Slice up Life: How to Make a Pie Chart to Visualize Daily Living

Having a way to visualize your life can make a difference in seeing things more clearly and help you make changes. We do it with our diets. You list what you ate one day, and then you grasp why you didn’t lose weight. Oh, that bag of chips and ice cream cone must have made the difference, as did never exercising!

A pie chart can work as the perfect symbol to picture activities and map time allocated over a week, month or several months. The chart--a round circle--can be divided into any number of different pieces to display the relative size of various data such as how many hours of television you watched per day, how much time you spent in the grocery store, on Zoom or at the range preparing dinner each night.

Another pie chart might be financial to showcase your income and how you typically spend it—the biggest slice for housing, a smaller one for food and yet smaller ones for clothing, travel, medicines and entertainment.

Seeing any information in one visual—possibly different colors for different activities and various widths for different amounts--can help you to grasp ways to manage your time better and where to allocate your resources differently. Perhaps if you spent less on your home-related costs, for example, you might be able to retire sooner or take a long wished-for vacation.

You can even draw a pie chart to help get a handle on why your happiness quotient isn’t higher. Maybe if you didn’t devote so much time to work, you could allot more hours to goofing off with friends, exercise and see movies, all of which you enjoy but which have been only slivers in your pie chart in the past. 

A pie chart can vacillate from day to day, week to week, and year to year. It could even be used for a smaller measure of how you spent an hour. If there’s one friend who keeps sucking lots of air from the room and calling you with this and that problem, you’re happy to help but not every day. You look at your chart and see that she’s taking up too much daily time. When you add up the hours and add the activity to the chart, you know you need to take some action.       

Charting your time this way also requires revision of the amounts as your life and needs change and alterations of what represents the slices and their sizes. Here is a written snapshot of some of our personal pie chart changing stories. (See the visuals below that show our pie charts in 2017 v. today in 2021.)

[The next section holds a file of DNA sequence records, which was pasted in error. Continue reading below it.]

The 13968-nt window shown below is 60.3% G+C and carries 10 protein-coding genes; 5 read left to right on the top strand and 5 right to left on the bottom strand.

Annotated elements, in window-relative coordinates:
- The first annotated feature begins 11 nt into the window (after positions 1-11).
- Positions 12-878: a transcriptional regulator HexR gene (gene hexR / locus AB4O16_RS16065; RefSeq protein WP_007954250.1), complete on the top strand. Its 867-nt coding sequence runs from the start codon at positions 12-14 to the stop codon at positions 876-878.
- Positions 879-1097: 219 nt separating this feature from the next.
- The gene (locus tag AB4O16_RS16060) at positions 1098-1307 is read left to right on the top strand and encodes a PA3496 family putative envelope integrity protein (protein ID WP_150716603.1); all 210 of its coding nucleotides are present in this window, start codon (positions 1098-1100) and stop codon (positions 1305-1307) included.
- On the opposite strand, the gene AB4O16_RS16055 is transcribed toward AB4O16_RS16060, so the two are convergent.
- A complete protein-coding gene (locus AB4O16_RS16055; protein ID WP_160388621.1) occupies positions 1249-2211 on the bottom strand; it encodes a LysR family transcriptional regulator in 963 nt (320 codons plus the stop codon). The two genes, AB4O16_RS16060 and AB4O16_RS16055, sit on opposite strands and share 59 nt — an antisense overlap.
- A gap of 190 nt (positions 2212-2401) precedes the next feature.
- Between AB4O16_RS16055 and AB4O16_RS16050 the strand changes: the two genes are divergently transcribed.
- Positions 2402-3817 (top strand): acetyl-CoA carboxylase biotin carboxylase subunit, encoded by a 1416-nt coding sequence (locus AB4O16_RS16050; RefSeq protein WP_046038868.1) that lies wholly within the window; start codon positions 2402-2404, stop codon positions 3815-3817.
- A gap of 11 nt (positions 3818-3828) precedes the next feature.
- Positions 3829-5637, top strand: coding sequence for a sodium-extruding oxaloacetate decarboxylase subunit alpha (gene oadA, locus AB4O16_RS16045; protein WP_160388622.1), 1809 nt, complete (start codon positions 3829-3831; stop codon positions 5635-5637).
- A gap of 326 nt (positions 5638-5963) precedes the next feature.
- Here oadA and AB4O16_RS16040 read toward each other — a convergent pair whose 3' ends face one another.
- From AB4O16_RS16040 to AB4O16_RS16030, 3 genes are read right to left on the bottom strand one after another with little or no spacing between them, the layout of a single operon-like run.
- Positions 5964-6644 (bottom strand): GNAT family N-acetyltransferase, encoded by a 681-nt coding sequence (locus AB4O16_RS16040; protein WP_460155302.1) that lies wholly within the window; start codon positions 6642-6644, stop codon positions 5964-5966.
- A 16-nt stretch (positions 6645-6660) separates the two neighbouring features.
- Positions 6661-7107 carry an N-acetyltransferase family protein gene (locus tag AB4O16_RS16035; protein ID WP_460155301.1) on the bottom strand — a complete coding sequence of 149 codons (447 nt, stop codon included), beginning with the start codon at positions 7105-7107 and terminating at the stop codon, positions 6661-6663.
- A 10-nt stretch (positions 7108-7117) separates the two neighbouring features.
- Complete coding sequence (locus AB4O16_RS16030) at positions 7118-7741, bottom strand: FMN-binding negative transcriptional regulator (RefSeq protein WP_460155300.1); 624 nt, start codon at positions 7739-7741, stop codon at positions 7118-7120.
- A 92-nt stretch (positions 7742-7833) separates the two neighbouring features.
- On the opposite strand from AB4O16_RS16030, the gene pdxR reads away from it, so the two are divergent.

After Barbara broke two bones in her hand and wrist almost five years ago, she had to redo her weekly pie chart after the first of two surgeries. She no longer could exercise, cook or drive and had little time to play, socialize and even help take care of her aging mother. She needed most of her hours and energy for hand therapy at home—with some for work still. The therapy consisted of multiple exercises with a panoply of “toys” to push movement, plus soaking her hand in alternate baths of cold and hot water, applying heat and ice, as well as two-hour visits to a certified specialist’s office five days a week.

Taking a shower and bath took longer and required help; so did doing most errands and walking anywhere since she feared she might slip and fall again. And then her mom had a small stroke and required more of her time, which took away time from Barbara’s own recovery. 

Fast forward one year, a second surgery and a switch to another therapist, and her surgeon announced that her hand and wrist were fully healed—“the X-rays show they are all better!” he said with a smile, she recalls.

The next day her hand therapist shared that rehab would end the coming month since she had regained so much mobility and strength, not complete but close. She was told to keep up her weight and strength training on her own, continue with the chiropractor she had started to see to work on her shoulder due to collateral damage and some numbness in one finger and go back to more of her favorite activities such as baking, Pilates and even painting. How did she feel? A bit unmoored. For months, her life had been reordered with her new pie chart focused on healing.    

Now what? she thought. It was similar to the sinking feeling she had when her husband walked out the door after 29 years of marriage. With the healing of her hand, she was experiencing the loss of all that had centered her on getting better. What would she do with all the extra time?